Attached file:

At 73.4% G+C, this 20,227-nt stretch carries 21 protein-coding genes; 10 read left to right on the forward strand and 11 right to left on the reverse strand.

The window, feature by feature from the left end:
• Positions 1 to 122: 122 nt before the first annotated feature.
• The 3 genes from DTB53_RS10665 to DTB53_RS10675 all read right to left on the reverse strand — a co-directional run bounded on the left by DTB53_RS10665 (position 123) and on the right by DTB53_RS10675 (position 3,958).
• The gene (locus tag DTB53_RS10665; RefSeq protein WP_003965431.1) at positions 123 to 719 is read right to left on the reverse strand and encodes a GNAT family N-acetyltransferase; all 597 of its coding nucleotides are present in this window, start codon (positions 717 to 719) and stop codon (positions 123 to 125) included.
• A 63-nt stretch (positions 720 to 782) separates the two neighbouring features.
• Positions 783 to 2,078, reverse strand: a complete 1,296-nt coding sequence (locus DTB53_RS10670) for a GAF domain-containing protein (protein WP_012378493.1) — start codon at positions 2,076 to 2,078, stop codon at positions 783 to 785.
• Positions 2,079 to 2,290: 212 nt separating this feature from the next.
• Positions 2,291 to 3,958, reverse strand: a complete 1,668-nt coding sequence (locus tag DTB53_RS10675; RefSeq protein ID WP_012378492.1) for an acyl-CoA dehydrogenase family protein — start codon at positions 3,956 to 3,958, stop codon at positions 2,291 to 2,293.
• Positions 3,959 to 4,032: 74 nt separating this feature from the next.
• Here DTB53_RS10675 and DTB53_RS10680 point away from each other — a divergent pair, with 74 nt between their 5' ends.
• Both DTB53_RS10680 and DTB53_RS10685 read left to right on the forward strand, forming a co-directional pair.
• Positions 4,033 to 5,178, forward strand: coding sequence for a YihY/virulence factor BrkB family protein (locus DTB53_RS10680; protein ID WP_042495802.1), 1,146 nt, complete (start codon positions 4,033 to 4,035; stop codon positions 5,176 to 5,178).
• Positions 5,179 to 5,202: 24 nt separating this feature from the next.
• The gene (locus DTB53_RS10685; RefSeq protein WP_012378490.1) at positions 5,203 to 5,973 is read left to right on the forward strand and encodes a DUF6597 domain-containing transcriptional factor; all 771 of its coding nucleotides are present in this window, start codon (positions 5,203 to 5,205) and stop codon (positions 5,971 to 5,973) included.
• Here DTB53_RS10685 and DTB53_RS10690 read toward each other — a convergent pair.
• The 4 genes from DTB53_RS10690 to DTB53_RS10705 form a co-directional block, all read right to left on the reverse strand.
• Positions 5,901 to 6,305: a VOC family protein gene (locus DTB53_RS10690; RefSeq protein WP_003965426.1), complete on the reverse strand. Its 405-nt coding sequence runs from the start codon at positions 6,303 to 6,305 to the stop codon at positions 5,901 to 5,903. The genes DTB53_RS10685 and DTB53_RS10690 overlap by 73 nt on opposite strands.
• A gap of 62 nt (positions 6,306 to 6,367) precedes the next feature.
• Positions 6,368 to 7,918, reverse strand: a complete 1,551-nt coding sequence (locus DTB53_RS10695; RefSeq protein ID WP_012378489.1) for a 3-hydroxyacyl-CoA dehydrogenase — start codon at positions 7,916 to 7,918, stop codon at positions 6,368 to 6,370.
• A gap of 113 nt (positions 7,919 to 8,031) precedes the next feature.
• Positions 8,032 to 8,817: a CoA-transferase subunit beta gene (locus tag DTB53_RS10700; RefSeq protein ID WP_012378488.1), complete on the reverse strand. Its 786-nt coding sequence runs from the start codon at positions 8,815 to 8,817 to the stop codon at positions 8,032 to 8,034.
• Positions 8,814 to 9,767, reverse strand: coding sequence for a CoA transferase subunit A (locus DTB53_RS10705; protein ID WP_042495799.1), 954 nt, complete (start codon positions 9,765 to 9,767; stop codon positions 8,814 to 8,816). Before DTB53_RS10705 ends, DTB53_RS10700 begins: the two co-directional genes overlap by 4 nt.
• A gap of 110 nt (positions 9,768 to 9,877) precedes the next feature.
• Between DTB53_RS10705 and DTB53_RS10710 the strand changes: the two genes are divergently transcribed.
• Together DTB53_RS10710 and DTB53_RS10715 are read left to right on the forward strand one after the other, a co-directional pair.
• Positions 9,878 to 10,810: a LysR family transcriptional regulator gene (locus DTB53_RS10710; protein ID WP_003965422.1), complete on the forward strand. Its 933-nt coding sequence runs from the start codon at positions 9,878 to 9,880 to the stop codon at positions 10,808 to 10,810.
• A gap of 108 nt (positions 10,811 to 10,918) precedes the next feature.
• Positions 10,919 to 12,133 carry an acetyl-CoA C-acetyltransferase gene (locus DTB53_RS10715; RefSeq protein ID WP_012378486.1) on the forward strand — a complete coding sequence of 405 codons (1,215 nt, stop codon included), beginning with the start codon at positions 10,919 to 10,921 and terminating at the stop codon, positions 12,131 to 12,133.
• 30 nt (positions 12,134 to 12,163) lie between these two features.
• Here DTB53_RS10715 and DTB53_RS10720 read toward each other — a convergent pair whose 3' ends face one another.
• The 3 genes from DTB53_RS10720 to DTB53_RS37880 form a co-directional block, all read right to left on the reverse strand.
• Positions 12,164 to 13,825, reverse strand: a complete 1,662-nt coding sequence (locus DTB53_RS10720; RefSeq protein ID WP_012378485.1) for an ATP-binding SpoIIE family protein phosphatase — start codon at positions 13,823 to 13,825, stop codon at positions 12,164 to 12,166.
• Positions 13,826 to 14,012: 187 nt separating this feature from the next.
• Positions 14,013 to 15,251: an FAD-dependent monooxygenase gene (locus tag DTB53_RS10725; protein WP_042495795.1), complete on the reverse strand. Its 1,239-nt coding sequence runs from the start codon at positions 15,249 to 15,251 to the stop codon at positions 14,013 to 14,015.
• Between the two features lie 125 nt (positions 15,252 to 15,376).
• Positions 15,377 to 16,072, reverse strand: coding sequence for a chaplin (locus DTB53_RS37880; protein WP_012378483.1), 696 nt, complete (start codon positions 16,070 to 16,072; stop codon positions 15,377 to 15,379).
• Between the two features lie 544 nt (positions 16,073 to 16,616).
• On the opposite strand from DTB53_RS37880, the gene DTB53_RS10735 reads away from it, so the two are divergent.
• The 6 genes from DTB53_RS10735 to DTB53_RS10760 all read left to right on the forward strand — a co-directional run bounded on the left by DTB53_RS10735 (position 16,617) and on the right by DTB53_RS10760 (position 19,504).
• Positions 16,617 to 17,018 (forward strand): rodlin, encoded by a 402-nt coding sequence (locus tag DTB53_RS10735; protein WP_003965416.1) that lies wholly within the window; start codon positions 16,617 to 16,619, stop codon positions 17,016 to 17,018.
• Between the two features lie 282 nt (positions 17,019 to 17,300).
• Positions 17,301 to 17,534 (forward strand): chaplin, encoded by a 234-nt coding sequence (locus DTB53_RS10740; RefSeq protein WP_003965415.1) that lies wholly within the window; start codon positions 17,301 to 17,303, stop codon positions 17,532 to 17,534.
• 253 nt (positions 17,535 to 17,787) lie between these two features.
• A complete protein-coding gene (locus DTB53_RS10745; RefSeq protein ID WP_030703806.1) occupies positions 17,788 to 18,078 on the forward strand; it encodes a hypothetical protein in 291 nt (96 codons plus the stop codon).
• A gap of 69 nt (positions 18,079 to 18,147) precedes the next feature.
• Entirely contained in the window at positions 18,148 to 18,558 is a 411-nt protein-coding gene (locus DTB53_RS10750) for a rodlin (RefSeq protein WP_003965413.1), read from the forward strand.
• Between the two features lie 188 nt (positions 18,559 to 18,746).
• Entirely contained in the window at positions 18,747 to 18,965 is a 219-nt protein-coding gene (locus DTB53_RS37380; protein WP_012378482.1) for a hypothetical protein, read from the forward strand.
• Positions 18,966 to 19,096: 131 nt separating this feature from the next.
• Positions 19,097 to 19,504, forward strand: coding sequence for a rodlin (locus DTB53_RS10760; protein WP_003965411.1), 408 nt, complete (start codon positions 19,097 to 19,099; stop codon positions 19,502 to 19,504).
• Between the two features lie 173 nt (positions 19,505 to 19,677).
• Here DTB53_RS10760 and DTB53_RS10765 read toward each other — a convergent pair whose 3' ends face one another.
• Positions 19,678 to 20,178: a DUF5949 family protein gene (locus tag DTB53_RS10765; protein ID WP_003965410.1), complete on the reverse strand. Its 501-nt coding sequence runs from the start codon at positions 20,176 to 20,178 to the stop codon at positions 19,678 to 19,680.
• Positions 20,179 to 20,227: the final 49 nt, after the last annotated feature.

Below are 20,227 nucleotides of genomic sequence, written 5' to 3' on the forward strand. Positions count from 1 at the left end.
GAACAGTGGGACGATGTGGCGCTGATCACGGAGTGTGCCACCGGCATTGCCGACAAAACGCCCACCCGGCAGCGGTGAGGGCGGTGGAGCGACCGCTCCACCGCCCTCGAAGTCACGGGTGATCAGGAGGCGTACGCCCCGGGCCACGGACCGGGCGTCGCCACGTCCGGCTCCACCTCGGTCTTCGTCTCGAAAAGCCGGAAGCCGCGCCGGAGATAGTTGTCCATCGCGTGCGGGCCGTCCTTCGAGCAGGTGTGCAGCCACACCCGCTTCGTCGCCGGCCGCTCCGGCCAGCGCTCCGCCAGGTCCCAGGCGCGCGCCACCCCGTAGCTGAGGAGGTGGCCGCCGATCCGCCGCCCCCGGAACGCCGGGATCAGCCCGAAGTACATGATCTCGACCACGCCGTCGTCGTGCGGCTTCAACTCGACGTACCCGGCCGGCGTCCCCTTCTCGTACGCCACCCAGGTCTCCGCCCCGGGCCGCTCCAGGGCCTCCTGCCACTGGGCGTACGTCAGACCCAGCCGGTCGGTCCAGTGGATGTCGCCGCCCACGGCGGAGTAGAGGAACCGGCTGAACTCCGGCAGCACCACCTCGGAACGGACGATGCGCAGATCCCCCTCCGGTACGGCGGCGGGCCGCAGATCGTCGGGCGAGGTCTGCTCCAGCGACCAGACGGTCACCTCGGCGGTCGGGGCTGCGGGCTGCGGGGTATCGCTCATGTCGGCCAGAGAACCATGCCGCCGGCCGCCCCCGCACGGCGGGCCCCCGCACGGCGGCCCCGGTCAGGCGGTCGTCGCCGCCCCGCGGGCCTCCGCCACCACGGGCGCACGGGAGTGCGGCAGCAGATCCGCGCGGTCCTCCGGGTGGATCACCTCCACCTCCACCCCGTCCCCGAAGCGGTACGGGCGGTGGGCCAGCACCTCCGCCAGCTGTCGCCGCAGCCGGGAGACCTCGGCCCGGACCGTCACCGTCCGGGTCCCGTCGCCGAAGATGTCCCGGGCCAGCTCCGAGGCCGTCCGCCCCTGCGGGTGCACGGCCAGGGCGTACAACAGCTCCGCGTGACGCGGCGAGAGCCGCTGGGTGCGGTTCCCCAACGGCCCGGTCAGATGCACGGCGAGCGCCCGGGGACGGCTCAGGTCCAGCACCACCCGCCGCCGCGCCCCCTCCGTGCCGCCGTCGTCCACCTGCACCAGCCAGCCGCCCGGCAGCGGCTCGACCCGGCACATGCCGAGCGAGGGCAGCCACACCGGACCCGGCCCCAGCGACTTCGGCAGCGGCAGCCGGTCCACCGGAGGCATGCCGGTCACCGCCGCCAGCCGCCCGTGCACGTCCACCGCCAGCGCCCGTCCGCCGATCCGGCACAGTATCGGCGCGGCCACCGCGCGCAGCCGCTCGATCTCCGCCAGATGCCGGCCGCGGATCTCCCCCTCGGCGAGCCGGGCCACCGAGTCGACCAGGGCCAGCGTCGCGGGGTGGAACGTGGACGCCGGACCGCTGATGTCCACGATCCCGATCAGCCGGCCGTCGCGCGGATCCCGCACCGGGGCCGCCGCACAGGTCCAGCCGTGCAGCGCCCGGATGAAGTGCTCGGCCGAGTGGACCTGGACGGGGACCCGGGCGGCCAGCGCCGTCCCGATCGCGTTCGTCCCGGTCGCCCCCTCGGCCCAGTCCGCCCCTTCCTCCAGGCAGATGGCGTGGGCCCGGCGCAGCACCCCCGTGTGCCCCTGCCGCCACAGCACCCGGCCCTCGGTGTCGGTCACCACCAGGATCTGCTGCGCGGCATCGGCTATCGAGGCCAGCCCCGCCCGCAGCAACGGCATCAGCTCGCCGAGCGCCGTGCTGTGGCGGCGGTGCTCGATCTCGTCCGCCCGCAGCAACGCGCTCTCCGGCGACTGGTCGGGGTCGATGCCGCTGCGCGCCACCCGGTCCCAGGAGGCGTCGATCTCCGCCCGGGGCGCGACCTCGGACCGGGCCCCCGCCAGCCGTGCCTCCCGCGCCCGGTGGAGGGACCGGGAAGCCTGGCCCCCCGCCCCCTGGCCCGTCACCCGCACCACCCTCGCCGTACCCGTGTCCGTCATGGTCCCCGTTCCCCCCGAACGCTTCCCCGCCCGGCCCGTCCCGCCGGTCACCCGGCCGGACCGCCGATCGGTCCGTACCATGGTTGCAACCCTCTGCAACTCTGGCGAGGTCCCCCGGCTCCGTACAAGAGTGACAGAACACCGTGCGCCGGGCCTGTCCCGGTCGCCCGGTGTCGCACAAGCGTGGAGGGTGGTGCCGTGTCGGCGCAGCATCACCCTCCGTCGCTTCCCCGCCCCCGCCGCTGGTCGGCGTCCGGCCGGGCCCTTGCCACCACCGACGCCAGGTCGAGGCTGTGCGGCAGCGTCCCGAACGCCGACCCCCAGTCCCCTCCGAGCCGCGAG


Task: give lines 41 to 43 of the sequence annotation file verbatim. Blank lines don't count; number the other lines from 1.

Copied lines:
• Positions 16,617 to 17,018 (forward strand): rodlin, encoded by a 402-nt coding sequence (locus tag DTB53_RS10735; protein WP_003965416.1) that lies wholly within the window; start codon positions 16,617 to 16,619, stop codon positions 17,016 to 17,018.
• Between the two features lie 282 nt (positions 17,019 to 17,300).
• Positions 17,301 to 17,534 (forward strand): chaplin, encoded by a 234-nt coding sequence (locus DTB53_RS10740; RefSeq protein WP_003965415.1) that lies wholly within the window; start codon positions 17,301 to 17,303, stop codon positions 17,532 to 17,534.